ASIC Wins Case Against Westpac in the High Court – implications for advisers

AFA News 18 February 2021. On Wednesday 3 February 2021, ASIC issued a media release to announce the outcome of a High Court appeal by Westpac against an earlier Full Federal Court Decision that found in favour of ASIC.  The case was based upon action that ASIC took against Westpac for a call centre-based superannuation consolidation campaign.  Consistent with the earlier outcome, ASIC won in the High Court.  This is an important outcome with broad implications.

At the crux of this matter was the judgement as to whether the advice provided by these Westpac subsidiaries was general advice or personal advice.  The High Court found that the advice was personal advice, with the result being that Westpac will have failed to comply with all the obligations that come with providing personal advice.

This decision confirms that the trigger for what constitutes personal advice is quite low and that where the adviser has relied upon knowledge of the client’s circumstances or a reasonable person would expect them to have relied upon this knowledge, then they are likely to be caught. The definition of personal financial advice is contained within Section 766B(3) of the Corporations Act.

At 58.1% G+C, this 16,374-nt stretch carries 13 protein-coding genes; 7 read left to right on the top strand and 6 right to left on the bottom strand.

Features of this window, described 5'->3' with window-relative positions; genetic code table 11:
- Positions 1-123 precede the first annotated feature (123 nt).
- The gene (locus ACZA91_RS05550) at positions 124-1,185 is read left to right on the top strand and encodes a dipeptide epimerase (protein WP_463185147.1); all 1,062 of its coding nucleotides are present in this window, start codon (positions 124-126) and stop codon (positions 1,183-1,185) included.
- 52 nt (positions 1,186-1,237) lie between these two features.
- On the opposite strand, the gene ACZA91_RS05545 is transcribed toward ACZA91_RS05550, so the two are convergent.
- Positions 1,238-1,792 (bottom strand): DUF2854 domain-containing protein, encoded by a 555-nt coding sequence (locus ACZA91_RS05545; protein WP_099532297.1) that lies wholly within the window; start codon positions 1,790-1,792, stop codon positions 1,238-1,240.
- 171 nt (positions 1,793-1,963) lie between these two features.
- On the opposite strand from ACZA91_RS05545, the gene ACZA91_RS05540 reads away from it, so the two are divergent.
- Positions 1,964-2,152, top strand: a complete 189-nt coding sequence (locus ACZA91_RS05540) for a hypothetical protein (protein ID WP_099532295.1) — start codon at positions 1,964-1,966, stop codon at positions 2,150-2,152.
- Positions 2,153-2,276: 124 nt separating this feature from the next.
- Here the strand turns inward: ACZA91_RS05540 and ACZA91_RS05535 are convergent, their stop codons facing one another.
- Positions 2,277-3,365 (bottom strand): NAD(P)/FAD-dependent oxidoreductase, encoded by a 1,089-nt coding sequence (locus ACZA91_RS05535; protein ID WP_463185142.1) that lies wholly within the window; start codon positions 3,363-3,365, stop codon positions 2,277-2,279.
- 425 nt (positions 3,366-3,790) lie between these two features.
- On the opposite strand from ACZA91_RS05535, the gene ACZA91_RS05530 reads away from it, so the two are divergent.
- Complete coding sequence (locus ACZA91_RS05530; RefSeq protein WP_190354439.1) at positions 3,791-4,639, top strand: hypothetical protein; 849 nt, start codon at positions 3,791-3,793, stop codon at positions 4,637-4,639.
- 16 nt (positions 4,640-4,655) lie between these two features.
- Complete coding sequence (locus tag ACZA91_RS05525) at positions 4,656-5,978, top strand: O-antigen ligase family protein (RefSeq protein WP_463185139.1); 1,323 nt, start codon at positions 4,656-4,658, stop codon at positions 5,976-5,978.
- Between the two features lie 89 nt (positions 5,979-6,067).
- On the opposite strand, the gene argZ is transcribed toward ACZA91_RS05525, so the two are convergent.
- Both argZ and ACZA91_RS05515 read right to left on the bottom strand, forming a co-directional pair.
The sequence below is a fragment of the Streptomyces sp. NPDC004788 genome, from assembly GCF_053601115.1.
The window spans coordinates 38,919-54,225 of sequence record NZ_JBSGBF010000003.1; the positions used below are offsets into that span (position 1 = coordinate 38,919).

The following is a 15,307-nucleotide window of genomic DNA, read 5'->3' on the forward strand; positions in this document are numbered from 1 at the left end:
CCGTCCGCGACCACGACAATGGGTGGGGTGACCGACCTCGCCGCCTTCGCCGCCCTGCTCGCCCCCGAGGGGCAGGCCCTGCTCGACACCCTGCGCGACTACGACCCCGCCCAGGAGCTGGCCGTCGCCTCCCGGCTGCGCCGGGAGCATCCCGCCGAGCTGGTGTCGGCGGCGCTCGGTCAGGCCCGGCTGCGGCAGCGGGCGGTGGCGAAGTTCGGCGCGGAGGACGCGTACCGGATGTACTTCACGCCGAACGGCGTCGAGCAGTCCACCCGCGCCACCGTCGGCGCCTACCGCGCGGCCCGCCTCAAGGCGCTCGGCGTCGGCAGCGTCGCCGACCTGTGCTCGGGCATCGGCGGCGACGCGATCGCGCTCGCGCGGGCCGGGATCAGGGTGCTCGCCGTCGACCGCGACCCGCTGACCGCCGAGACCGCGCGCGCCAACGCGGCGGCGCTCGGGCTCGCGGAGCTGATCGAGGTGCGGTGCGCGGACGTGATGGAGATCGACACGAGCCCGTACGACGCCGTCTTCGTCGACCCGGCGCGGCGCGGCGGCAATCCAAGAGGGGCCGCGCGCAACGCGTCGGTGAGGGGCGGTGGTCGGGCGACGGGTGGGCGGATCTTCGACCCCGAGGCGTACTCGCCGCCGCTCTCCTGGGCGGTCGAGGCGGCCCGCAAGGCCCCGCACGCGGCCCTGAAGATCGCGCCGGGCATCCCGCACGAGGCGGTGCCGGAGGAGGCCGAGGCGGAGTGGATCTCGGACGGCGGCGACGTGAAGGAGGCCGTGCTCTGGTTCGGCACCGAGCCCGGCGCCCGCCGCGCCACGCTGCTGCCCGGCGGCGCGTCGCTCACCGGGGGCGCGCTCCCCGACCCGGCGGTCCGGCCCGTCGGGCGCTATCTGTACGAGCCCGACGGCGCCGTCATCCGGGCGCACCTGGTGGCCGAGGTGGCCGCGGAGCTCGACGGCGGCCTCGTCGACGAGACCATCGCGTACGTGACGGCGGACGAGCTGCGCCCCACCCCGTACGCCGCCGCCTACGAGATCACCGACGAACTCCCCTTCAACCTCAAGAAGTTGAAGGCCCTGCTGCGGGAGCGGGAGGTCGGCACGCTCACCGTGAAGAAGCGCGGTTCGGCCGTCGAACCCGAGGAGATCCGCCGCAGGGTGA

(3)  For the purposes of this Chapter, personal advice is financial product advice that is given or directed to a person (including by electronic means) in circumstances where:

         (a)  the provider of the advice has considered one or more of the person’s objectives, financial situation and needs (otherwise than for the purposes of compliance with the Anti-Money Laundering and Counter-Terrorism Financing Act 2006 or with regulations, or AML/CTF Rules, under that Act); or

         (b)  a reasonable person might expect the provider to have considered one or more of those matters.

In this case, despite the general advice warning being provided at the start of the conversation, the court formed the view that a superannuation fund calling its members in these circumstances would have some knowledge of the member’s circumstances and that a reasonable person would assume that this was taken into account.

There are obvious important lessons in this for super funds and in our view, this extends to beyond super consolidation campaigns, to also include client retention activity, where a hold recommendation is given.  There are also important lessons for financial advisers, as this reinforces the reality that it is very difficult for a financial adviser to provide general advice to an existing client.  Extreme caution would need to be taken, and the adviser should be absolutely certain that the client understands that the adviser had not taken the client’s personal circumstances into account.

Please click here to read the ASIC media release.

Please contact for any questions on this matter.

Issued 18.02.2021. AFA Policy & Education Update